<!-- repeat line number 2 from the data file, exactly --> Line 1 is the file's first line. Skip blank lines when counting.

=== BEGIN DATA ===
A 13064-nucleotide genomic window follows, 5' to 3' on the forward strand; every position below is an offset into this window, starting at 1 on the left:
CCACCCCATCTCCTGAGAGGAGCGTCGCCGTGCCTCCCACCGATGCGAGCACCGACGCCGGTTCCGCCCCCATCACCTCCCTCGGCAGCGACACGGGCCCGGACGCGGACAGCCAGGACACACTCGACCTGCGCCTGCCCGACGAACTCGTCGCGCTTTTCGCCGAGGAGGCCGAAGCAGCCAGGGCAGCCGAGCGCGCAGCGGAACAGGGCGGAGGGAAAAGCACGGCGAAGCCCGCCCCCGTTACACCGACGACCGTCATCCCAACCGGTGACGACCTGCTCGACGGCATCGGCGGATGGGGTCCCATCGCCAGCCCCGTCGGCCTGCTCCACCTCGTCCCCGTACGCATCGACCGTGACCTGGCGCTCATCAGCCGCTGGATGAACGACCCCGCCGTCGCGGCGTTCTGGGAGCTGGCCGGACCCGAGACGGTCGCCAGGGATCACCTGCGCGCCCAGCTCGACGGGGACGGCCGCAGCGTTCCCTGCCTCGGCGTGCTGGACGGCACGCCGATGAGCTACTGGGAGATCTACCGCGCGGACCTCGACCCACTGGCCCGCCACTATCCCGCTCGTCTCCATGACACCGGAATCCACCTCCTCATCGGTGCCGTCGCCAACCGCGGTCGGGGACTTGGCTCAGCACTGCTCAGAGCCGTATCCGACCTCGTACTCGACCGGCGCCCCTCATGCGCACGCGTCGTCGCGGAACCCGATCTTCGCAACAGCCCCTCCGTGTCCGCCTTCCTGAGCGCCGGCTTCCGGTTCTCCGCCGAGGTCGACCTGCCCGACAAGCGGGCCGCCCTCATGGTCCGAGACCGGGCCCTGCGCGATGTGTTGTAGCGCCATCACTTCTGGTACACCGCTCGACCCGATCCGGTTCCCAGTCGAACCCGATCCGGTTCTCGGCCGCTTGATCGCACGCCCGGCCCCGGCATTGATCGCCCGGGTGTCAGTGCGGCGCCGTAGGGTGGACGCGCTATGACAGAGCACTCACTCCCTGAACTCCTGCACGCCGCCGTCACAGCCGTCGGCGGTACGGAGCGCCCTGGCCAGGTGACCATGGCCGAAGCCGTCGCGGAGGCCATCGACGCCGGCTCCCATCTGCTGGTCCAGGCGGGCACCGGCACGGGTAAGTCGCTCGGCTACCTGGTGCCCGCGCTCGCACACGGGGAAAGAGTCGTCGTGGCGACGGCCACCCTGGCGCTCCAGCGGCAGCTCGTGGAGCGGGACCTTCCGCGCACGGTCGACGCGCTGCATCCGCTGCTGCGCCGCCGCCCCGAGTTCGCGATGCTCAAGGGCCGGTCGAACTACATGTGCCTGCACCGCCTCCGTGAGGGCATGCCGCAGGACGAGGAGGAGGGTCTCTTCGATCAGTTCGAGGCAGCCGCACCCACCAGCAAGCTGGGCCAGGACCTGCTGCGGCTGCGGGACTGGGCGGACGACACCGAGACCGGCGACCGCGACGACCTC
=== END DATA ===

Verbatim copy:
CCACCCCATCTCCTGAGAGGAGCGTCGCCGTGCCTCCCACCGATGCGAGCACCGACGCCGGTTCCGCCCCCATCACCTCCCTCGGCAGCGACACGGGCCCGGACGCGGACAGCCAGGACACACTCGACCTGCGCCTGCCCGACGAACTCGTCGCGCTTTTCGCCGAGGAGGCCGAAGCAGCCAGGGCAGCCGAGCGCGCAGCGGAACAGGGCGGAGGGAAAAGCACGGCGAAGCCCGCCCCCGTTACACCGACGACCGTCATCCCAACCGGTGACGACCTGCTCGACGGCATCGGCGGATGGGGTCCCATCGCCAGCCCCGTCGGCCTGCTCCACCTCGTCCCCGTACGCATCGACCGTGACCTGGCGCTCATCAGCCGCTGGATGAACGACCCCGCCGTCGCGGCGTTCTGGGAGCTGGCCGGACCCGAGACGGTCGCCAGGGATCACCTGCGCGCCCAGCTCGACGGGGACGGCCGCAGCGTTCCCTGCCTCGGCGTGCTGGACGGCACGCCGATGAGCTACTGGGAGATCTACCGCGCGGACCTCGACCCACTGGCCCGCCACTATCCCGCTCGTCTCCATGACACCGGAATCCACCTCCTCATCGGTGCCGTCGCCAACCGCGGTCGGGGACTTGGCTCAGCACTGCTCAGAGCCGTATCCGACCTCGTACTCGACCGGCGCCCCTCATGCGCACGCGTCGTCGCGGAACCCGATCTTCGCAACAGCCCCTCCGTGTCCGCCTTCCTGAGCGCCGGCTTCCGGTTCTCCGCCGAGGTCGACCTGCCCGACAAGCGGGCCGCCCTCATGGTCCGAGACCGGGCCCTGCGCGATGTGTTGTAGCGCCATCACTTCTGGTACACCGCTCGACCCGATCCGGTTCCCAGTCGAACCCGATCCGGTTCTCGGCCGCTTGATCGCACGCCCGGCCCCGGCATTGATCGCCCGGGTGTCAGTGCGGCGCCGTAGGGTGGACGCGCTATGACAGAGCACTCACTCCCTGAACTCCTGCACGCCGCCGTCACAGCCGTCGGCGGTACGGAGCGCCCTGGCCAGGTGACCATGGCCGAAGCCGTCGCGGAGGCCATCGACGCCGGCTCCCATCTGCTGGTCCAGGCGGGCACCGGCACGGGTAAGTCGCTCGGCTACCTGGTGCCCGCGCTCGCACACGGGGAAAGAGTCGTCGTGGCGACGGCCACCCTGGCGCTCCAGCGGCAGCTCGTGGAGCGGGACCTTCCGCGCACGGTCGACGCGCTGCATCCGCTGCTGCGCCGCCGCCCCGAGTTCGCGATGCTCAAGGGCCGGTCGAACTACATGTGCCTGCACCGCCTCCGTGAGGGCATGCCGCAGGACGAGGAGGAGGGTCTCTTCGATCAGTTCGAGGCAGCCGCACCCACCAGCAAGCTGGGCCAGGACCTGCTGCGGCTGCGGGACTGGGCGGACGACACCGAGACCGGCGACCGCGACGACCTC